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Market upbeat about China-US soybean deal, but time needed to sort out details

2018/12/5 10:23:04   source:Global Times

US exporters and analysts have expressed optimism about potential deals between China and the US over the purchase of US agricultural products, including soybeans, which have been hit by tariffs amid the trade war, but it's unclear how long it will take to sort out the details.

Chicago soybeans futures jumped on Monday to their highest in almost six months, rising 1.9 percent, after a trade truce reached by the Chinese and US leaders on Saturday at a dinner meeting.

The two sides agreed not to impose new additional tariffs and the White House said in a statement that, as part of the truce deal, China has agreed to start purchasing agricultural products from US farmers immediately.

"Since the Saturday consensus itself does not lift the additional 25 percent tariff on US soybeans, the rise of futures only reflects the market's optimism instead of real progress on trade," Jiao Shanwei, editor-in-chief of grain portal cngrain.com, told the Global Times on Monday.

Tian Yun, vice president of the Beijing Economic Operation Association, told the Global Times on Monday that the industry will remain uncertain until detailed agreements on tariffs are made.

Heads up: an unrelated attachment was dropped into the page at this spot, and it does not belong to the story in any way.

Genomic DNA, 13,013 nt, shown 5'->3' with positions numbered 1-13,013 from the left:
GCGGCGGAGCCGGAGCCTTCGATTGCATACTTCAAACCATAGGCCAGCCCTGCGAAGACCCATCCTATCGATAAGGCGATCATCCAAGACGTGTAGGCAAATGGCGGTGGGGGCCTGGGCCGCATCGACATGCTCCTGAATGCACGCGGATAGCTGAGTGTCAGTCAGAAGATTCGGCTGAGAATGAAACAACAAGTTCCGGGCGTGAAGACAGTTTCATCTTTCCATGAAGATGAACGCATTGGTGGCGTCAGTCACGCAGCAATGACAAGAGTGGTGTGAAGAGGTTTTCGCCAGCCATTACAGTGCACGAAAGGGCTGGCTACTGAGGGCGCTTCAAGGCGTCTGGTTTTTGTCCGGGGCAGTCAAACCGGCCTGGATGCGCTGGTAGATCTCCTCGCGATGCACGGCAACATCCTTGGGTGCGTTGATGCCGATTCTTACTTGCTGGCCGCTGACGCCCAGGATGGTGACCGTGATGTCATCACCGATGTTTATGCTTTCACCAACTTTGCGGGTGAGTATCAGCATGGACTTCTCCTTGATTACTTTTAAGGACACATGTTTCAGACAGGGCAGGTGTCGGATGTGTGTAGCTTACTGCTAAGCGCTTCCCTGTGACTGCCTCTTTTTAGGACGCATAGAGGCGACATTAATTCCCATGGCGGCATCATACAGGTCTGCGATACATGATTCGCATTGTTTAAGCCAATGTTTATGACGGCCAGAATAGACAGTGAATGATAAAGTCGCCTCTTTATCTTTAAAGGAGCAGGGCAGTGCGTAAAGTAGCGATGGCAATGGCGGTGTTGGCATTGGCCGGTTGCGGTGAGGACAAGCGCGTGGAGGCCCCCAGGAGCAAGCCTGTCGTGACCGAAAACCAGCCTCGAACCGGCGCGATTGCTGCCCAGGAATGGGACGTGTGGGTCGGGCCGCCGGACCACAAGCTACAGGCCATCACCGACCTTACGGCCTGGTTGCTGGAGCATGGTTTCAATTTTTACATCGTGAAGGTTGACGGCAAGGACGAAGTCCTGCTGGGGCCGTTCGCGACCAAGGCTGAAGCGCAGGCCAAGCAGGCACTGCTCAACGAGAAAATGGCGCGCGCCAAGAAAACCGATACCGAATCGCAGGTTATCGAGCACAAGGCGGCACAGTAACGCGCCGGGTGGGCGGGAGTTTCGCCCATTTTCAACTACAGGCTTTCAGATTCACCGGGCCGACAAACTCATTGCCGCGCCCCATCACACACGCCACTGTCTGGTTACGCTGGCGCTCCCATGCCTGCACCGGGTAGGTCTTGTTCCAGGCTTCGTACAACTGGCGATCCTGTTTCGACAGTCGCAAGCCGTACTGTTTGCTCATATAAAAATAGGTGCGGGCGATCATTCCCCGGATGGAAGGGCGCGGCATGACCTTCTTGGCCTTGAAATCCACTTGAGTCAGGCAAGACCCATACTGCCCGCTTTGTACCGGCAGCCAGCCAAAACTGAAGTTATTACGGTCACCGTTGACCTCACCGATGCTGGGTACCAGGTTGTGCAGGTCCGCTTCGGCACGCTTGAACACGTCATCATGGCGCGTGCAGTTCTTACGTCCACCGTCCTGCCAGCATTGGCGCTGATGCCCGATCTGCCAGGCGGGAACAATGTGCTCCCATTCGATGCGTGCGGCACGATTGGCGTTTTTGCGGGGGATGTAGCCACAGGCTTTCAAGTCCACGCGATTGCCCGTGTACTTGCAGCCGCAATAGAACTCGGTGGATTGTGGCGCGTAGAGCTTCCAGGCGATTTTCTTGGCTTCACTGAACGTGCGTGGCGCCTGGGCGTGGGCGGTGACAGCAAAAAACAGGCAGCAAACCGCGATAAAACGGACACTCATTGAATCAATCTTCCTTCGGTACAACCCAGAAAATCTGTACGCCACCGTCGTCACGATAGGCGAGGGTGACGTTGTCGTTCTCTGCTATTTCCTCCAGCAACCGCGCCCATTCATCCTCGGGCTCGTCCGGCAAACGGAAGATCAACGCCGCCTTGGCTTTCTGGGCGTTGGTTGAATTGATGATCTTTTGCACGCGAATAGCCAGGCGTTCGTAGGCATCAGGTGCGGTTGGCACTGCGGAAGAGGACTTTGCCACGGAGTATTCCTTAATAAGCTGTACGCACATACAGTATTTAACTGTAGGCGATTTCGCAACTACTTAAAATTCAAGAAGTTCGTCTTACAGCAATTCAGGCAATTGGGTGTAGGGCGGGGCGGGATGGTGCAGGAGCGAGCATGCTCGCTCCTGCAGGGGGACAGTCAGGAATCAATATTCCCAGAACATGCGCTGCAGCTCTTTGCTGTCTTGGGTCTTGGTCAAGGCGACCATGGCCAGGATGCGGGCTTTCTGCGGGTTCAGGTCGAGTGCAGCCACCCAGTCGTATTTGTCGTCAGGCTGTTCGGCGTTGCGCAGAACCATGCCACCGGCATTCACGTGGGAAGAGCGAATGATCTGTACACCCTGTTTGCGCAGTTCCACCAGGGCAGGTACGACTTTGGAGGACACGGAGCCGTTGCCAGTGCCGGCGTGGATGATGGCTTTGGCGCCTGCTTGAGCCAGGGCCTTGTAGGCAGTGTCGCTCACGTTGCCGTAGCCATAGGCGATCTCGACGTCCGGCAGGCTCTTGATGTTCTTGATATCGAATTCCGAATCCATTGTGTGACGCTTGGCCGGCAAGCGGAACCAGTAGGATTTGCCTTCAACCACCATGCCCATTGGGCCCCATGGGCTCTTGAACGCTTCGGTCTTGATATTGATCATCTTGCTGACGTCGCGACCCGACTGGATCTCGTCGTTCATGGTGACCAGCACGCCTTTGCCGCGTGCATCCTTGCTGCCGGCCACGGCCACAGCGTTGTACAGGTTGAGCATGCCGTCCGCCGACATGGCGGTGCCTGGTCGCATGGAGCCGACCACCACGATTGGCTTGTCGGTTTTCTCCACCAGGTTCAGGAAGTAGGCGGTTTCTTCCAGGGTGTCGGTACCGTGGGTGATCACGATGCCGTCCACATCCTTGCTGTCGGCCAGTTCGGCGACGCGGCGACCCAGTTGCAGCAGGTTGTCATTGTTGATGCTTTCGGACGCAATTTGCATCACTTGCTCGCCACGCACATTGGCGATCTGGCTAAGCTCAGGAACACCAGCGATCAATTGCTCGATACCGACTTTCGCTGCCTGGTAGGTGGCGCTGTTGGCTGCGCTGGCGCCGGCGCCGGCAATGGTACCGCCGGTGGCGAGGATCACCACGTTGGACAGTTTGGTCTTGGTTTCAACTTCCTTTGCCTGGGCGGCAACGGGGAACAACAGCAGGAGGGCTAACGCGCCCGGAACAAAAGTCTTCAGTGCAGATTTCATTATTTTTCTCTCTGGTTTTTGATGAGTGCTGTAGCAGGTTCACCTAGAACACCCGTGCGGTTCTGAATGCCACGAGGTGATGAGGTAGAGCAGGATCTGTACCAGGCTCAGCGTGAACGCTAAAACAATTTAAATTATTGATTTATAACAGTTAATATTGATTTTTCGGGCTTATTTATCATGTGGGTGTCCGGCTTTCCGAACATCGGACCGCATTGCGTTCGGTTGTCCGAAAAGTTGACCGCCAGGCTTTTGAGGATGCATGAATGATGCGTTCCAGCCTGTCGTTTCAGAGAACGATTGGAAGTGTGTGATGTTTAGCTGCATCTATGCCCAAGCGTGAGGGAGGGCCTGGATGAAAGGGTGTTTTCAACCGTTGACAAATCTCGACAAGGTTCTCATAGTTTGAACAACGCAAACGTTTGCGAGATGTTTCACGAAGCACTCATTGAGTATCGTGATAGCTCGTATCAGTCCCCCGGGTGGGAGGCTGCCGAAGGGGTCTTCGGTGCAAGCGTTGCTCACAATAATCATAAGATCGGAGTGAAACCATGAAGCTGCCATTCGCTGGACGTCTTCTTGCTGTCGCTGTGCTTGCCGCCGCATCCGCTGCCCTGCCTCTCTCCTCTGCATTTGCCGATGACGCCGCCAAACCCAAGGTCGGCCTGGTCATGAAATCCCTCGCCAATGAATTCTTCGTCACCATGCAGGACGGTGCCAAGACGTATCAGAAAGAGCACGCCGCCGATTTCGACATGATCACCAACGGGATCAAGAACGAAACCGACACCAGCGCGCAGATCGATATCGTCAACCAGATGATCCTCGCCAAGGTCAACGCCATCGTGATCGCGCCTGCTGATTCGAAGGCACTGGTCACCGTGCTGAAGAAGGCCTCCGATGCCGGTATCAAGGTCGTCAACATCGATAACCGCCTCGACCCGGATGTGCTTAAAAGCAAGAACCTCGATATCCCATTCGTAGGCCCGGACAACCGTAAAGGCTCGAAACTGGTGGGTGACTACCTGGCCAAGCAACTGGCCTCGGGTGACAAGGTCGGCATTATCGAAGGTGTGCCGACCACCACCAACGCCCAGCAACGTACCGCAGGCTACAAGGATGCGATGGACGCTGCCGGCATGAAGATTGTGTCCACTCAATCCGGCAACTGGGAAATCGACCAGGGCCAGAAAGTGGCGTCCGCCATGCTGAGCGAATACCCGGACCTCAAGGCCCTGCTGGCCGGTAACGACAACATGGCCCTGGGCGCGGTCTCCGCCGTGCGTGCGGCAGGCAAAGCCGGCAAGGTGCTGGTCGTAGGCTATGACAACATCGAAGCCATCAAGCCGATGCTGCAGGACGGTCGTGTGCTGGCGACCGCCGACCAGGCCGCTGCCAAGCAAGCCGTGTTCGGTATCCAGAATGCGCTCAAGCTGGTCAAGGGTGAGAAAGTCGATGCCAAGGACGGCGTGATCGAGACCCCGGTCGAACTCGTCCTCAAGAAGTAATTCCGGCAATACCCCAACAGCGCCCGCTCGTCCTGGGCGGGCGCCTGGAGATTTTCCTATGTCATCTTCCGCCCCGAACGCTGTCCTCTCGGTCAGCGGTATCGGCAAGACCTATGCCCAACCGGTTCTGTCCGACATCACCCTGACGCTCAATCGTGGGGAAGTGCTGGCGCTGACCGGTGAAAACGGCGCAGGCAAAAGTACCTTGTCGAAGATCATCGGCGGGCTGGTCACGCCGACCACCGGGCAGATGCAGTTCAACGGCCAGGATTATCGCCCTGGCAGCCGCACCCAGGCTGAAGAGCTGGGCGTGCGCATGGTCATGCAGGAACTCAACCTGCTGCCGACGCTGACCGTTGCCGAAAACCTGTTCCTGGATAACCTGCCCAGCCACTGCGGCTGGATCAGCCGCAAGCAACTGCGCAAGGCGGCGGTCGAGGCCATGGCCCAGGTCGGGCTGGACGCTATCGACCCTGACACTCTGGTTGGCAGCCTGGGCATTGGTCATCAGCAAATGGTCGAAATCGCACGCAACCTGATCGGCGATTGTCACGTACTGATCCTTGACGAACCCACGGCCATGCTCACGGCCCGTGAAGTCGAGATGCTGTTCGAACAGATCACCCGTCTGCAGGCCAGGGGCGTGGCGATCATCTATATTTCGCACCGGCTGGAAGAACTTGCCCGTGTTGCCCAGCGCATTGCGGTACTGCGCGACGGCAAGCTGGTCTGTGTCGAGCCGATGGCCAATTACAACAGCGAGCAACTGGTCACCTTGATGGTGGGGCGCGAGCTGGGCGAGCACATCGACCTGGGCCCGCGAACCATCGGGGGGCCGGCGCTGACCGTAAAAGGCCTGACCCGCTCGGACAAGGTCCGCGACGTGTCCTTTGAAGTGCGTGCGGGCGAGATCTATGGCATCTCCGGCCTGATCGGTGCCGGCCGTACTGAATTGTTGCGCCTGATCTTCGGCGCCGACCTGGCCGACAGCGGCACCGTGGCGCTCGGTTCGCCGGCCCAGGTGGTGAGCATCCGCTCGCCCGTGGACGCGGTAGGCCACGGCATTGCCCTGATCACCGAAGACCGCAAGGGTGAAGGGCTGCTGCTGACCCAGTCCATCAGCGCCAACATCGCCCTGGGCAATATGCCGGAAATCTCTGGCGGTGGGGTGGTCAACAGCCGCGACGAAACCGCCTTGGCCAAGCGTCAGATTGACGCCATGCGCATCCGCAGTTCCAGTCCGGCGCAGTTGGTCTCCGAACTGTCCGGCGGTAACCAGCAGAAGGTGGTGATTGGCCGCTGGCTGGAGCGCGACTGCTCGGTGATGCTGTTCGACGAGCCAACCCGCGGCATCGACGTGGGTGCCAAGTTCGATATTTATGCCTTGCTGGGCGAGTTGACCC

As part of the truce deal, officials from the two countries will hold talks over the next several months, which "are likely to yield some results," Tian said.

Bilateral soybean trade is likely to rebound after the talks, "probably at higher prices," Tian said.

The December negotiations will determine how much each side is willing to compromise and the truce showed that Trump "reconsidered the trade war he initiated," Tian said.

Trump's Republican Party recorded losses in the mid-term elections for the House of Representatives in some agricultural states that supported him in the 2016 presidential election. That may have contributed to the truce deal because the trade war indeed harmed US farmers and enterprises rather than supporting Trump's efforts to alleviate trade deficits, Tian noted.

Zhang Xiaoping, China director for the US Soybean Export Council, told the Global Times on Monday that the sooner the additional tariffs are lifted, the quicker new soybean deals will be signed.

"The truce... encourages us to sell in China and other global markets. We will keep promoting fair, free and mutually beneficial soybean trade," Zhang said.

China has been the biggest importer of US soybeans, with trade of $12.3 billion last year, according to the US Department of Agriculture.

"China has been diversifying its soybean import sources since 2012, eyeing South Africa and Argentina as ideal substitutes for the US," Jiao added.

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